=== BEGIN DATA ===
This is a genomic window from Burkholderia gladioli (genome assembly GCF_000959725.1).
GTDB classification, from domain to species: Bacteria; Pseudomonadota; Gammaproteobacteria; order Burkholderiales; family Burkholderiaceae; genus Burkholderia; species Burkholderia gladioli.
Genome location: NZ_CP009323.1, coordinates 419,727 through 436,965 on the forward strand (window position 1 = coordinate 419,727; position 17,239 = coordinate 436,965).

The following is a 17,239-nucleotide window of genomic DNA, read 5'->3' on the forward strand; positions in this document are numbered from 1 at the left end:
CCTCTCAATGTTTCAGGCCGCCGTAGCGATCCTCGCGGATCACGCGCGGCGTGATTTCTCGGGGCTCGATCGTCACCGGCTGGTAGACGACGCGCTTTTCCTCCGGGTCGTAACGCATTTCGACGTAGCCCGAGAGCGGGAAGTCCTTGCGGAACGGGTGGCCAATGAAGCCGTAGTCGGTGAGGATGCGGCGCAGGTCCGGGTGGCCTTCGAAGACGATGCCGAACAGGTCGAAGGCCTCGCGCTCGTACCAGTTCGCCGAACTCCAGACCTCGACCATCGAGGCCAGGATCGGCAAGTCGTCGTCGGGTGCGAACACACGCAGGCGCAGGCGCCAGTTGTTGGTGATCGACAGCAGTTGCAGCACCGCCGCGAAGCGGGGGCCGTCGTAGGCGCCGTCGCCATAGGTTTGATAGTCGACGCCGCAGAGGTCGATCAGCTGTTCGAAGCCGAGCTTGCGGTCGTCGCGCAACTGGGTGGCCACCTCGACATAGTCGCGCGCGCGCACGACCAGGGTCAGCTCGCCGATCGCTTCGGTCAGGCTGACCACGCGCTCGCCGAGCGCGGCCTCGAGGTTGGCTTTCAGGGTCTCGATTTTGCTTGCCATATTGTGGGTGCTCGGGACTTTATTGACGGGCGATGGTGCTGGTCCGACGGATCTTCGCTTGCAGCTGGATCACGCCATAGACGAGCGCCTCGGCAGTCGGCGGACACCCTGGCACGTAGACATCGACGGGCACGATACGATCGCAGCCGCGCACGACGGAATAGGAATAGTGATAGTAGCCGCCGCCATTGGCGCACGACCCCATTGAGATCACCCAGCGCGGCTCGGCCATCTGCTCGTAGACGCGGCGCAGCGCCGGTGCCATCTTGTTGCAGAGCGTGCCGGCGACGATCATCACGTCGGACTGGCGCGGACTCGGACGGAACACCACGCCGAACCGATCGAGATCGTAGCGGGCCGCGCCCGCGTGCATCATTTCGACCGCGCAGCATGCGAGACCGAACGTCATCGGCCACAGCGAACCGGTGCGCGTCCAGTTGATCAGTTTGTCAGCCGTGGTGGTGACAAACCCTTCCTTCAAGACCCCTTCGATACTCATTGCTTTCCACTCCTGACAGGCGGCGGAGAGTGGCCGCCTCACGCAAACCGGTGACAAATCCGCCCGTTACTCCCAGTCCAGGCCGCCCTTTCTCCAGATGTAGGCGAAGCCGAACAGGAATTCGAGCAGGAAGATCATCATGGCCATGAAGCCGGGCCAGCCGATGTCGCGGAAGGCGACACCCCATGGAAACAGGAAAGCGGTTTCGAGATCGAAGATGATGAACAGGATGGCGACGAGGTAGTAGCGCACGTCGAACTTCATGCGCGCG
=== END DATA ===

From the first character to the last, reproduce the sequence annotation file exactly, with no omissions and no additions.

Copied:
This is a genomic window from Burkholderia gladioli (genome assembly GCF_000959725.1).
GTDB classification, from domain to species: Bacteria; Pseudomonadota; Gammaproteobacteria; order Burkholderiales; family Burkholderiaceae; genus Burkholderia; species Burkholderia gladioli.
Genome location: NZ_CP009323.1, coordinates 419,727 through 436,965 on the forward strand (window position 1 = coordinate 419,727; position 17,239 = coordinate 436,965).

The following is a 17,239-nucleotide window of genomic DNA, read 5'->3' on the forward strand; positions in this document are numbered from 1 at the left end:
CCTCTCAATGTTTCAGGCCGCCGTAGCGATCCTCGCGGATCACGCGCGGCGTGATTTCTCGGGGCTCGATCGTCACCGGCTGGTAGACGACGCGCTTTTCCTCCGGGTCGTAACGCATTTCGACGTAGCCCGAGAGCGGGAAGTCCTTGCGGAACGGGTGGCCAATGAAGCCGTAGTCGGTGAGGATGCGGCGCAGGTCCGGGTGGCCTTCGAAGACGATGCCGAACAGGTCGAAGGCCTCGCGCTCGTACCAGTTCGCCGAACTCCAGACCTCGACCATCGAGGCCAGGATCGGCAAGTCGTCGTCGGGTGCGAACACACGCAGGCGCAGGCGCCAGTTGTTGGTGATCGACAGCAGTTGCAGCACCGCCGCGAAGCGGGGGCCGTCGTAGGCGCCGTCGCCATAGGTTTGATAGTCGACGCCGCAGAGGTCGATCAGCTGTTCGAAGCCGAGCTTGCGGTCGTCGCGCAACTGGGTGGCCACCTCGACATAGTCGCGCGCGCGCACGACCAGGGTCAGCTCGCCGATCGCTTCGGTCAGGCTGACCACGCGCTCGCCGAGCGCGGCCTCGAGGTTGGCTTTCAGGGTCTCGATTTTGCTTGCCATATTGTGGGTGCTCGGGACTTTATTGACGGGCGATGGTGCTGGTCCGACGGATCTTCGCTTGCAGCTGGATCACGCCATAGACGAGCGCCTCGGCAGTCGGCGGACACCCTGGCACGTAGACATCGACGGGCACGATACGATCGCAGCCGCGCACGACGGAATAGGAATAGTGATAGTAGCCGCCGCCATTGGCGCACGACCCCATTGAGATCACCCAGCGCGGCTCGGCCATCTGCTCGTAGACGCGGCGCAGCGCCGGTGCCATCTTGTTGCAGAGCGTGCCGGCGACGATCATCACGTCGGACTGGCGCGGACTCGGACGGAACACCACGCCGAACCGATCGAGATCGTAGCGGGCCGCGCCCGCGTGCATCATTTCGACCGCGCAGCATGCGAGACCGAACGTCATCGGCCACAGCGAACCGGTGCGCGTCCAGTTGATCAGTTTGTCAGCCGTGGTGGTGACAAACCCTTCCTTCAAGACCCCTTCGATACTCATTGCTTTCCACTCCTGACAGGCGGCGGAGAGTGGCCGCCTCACGCAAACCGGTGACAAATCCGCCCGTTACTCCCAGTCCAGGCCGCCCTTTCTCCAGATGTAGGCGAAGCCGAACAGGAATTCGAGCAGGAAGATCATCATGGCCATGAAGCCGGGCCAGCCGATGTCGCGGAAGGCGACACCCCATGGAAACAGGAAAGCGGTTTCGAGATCGAAGATGATGAACAGGATGGCGACGAGGTAGTAGCGCACGTCGAACTTCATGCGCGCG